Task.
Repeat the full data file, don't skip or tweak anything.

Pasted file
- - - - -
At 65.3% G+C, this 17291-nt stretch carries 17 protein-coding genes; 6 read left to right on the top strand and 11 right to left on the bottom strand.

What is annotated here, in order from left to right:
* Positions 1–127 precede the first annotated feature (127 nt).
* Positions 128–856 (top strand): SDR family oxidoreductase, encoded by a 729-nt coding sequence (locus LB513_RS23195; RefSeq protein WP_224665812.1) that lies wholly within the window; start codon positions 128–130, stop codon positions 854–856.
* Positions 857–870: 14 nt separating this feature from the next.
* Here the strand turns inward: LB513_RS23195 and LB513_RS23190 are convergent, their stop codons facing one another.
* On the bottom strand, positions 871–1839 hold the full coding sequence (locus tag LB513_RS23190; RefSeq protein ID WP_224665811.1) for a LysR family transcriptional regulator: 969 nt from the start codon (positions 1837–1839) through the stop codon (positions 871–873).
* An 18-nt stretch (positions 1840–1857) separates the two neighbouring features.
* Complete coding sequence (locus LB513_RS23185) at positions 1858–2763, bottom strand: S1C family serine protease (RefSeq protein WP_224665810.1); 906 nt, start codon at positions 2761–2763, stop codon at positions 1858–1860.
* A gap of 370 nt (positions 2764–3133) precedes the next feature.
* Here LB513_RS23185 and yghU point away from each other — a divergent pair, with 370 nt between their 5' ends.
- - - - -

At 65.3% G+C, this 17291-nt stretch carries 17 protein-coding genes; 6 read left to right on the top strand and 11 right to left on the bottom strand.

What is annotated here, in order from left to right:
* Positions 1–127 precede the first annotated feature (127 nt).
* Positions 128–856 (top strand): SDR family oxidoreductase, encoded by a 729-nt coding sequence (locus LB513_RS23195; RefSeq protein WP_224665812.1) that lies wholly within the window; start codon positions 128–130, stop codon positions 854–856.
* Positions 857–870: 14 nt separating this feature from the next.
* Here the strand turns inward: LB513_RS23195 and LB513_RS23190 are convergent, their stop codons facing one another.
* On the bottom strand, positions 871–1839 hold the full coding sequence (locus tag LB513_RS23190; RefSeq protein ID WP_224665811.1) for a LysR family transcriptional regulator: 969 nt from the start codon (positions 1837–1839) through the stop codon (positions 871–873).
* An 18-nt stretch (positions 1840–1857) separates the two neighbouring features.
* Complete coding sequence (locus LB513_RS23185) at positions 1858–2763, bottom strand: S1C family serine protease (RefSeq protein WP_224665810.1); 906 nt, start codon at positions 2761–2763, stop codon at positions 1858–1860.
* A gap of 370 nt (positions 2764–3133) precedes the next feature.
* Here LB513_RS23185 and yghU point away from each other — a divergent pair, with 370 nt between their 5' ends.